Denver is extending the deadline to apply to two new schools after the district incorrectly listed their addresses on its school choice application website. An incorrect address could have led to fewer families enrolling in the schools, which means the schools could get less money to cover expenses.
Denver Public Schools has acknowledged the error, but a founder of one of the affected schools says the district needs to do more to make up for it.
“The time, energy, and love that went into creating this school — it deserves to be honored with that same type of energy from the district,” said Brandon Pryor, a parent who worked with other parents for several years to design the Robert F. Smith STEAM Academy.
A new high school modeled after historically Black colleges and universities, the Smith STEAM Academy aims to better serve Denver’s Black students, which is also a districtwide goal.
The error, Pryor said, is insulting. “It’s another disservice to our community,” he said.
Pryor has publicly called on Denver Public Schools to fully fund the Smith STEAM Academy next year for 125 students even if it doesn’t hit its enrollment target.
The Robert F. Smith STEAM Academy is a district-run school set to open in far northeast Denver at 4501 Airport Way. It will start with ninth grade this fall and add a grade each year.
The French American School of Denver is a charter school set to open in near northeast Denver at 2280 East 16th Ave. It will start with kindergarten through third grade.
The deadline to apply to both schools is now March 1.
The other affected school is the French American School of Denver, a dual language immersion elementary school. The French American School is a charter school, which means it is an independently run public school. The Smith STEAM Academy is run by the district.
District officials acknowledge the incorrect addresses may have affected families’ decisions.
“This means families who might have considered either of these schools as a potential option for their student did not have accurate information with which to make an informed decision,” the district said in a statement this week.
In an effort to repair the harm, the district has called the families of all eighth graders in far northeast Denver, where the Smith STEAM Academy will be located, to tell them the correct address and offer them the ability to apply, said district spokesperson Winna MacLaren. The district also emailed families districtwide with the same information, she said.
School choice in Denver refers to the process of allowing students to apply to schools other than the one to which they’re assigned in their neighborhood. The window for families to submit their top school choices for next fall opened in mid-January and closed on Feb. 16. The district has extended the deadline for the two schools until March 1.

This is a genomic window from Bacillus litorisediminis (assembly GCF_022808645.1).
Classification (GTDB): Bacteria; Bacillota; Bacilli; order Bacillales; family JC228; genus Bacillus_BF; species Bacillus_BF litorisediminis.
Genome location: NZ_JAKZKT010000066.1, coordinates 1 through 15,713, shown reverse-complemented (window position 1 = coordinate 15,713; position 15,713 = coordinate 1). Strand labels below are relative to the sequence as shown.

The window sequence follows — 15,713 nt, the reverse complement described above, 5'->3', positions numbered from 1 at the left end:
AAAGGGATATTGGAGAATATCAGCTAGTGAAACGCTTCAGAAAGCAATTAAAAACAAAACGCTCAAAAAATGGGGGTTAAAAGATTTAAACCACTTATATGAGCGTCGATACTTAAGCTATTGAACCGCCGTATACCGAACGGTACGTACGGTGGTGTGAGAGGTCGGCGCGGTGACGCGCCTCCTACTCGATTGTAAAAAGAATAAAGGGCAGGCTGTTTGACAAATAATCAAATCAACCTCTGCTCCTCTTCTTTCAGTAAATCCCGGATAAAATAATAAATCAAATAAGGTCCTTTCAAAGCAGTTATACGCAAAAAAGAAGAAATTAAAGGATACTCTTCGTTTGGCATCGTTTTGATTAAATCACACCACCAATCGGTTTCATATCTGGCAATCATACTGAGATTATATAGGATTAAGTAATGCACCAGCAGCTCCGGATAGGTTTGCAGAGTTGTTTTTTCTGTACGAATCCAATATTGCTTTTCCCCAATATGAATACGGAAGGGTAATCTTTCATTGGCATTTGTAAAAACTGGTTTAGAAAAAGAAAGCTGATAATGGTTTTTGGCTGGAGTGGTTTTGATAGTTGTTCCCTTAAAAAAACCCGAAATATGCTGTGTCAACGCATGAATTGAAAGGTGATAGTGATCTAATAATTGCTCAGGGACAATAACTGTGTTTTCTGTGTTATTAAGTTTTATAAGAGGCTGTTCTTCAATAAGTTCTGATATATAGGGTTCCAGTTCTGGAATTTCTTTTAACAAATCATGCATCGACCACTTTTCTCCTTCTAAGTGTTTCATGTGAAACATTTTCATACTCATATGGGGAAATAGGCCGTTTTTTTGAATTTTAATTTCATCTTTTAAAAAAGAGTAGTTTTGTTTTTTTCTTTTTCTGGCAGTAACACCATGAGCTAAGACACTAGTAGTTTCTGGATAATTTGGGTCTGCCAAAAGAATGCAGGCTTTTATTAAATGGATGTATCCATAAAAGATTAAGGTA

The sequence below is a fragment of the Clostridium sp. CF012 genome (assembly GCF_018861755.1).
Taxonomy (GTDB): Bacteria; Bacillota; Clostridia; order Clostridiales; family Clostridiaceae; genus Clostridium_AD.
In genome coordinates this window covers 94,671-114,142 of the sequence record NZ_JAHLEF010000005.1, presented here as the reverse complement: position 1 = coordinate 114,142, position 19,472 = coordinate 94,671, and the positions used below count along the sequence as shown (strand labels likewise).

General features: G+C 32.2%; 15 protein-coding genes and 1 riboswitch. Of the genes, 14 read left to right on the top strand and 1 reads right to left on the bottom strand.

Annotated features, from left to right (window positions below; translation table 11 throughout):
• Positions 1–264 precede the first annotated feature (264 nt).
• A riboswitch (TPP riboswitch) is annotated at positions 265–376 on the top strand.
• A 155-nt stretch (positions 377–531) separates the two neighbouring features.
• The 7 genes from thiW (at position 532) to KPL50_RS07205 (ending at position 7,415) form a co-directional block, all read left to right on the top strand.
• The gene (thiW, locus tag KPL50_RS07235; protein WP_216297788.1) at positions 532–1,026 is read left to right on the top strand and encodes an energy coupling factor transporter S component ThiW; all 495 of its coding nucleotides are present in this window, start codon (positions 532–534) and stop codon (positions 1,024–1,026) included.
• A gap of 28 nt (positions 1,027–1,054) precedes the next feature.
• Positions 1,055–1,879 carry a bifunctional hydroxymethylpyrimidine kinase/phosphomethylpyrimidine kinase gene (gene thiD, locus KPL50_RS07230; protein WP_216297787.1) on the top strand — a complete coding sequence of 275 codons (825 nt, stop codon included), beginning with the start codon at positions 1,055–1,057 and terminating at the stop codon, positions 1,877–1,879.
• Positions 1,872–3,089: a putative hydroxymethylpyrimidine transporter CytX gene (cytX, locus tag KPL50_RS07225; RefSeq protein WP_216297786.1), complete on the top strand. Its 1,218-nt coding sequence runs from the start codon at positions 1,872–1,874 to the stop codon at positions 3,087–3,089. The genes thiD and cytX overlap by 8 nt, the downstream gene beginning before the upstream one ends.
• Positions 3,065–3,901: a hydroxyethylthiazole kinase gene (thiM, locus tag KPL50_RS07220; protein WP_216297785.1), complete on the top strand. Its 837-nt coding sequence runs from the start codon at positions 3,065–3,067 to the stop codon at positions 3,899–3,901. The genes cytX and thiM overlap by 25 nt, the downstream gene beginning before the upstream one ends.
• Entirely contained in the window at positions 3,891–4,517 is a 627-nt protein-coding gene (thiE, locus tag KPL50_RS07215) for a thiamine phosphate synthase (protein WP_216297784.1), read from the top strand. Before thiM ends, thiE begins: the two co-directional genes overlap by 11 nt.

An incorrectly listed school address can hurt enrollment because many families look for schools near their home. The addresses for the Smith STEAM Academy and the French American School were listed on the application as 1860 Lincoln St., which is the address of Denver Public Schools headquarters. That’s in downtown Denver, about a 25-minute drive from the Smith STEAM Academy and a 7-minute drive from the French American School with no traffic.
The district headquarters address was used as a placeholder while the schools were working to finalize their locations, MacLaren explained. “When their addresses were determined, we missed updating the application itself for these two schools,” she said.
The addresses for the schools were listed correctly in the district’s online search tool, called SchoolFinder, and in the district enrollment guide, MacLaren said. But they were incorrect on the map inside the application itself, which shows schools and a student’s home address.
Denver schools are funded per pupil. Too few students means a school won’t have enough money to operate. As such, Denver requires all new schools to hit an enrollment target. The French American School already delayed its opening once after not hitting its target last year.
Angela Strange, who helped found the charter school and chairs its board of directors, said that despite the address error, the French American School hit its enrollment target this year and is on track to open in the fall. A parent filling out their school choice application actually alerted the school to the address error before the enrollment window closed, Strange said. When the school told the district about it, district officials corrected it right away, she said.
But Pryor said the Smith STEAM Academy didn’t know about the address error for their school until Feb. 17, one day after the enrollment window closed.
“It seems like there’s always accountability to dish out for Black and brown students, faculty, teachers, administration, but never any accountability for anyone else,” Pryor said.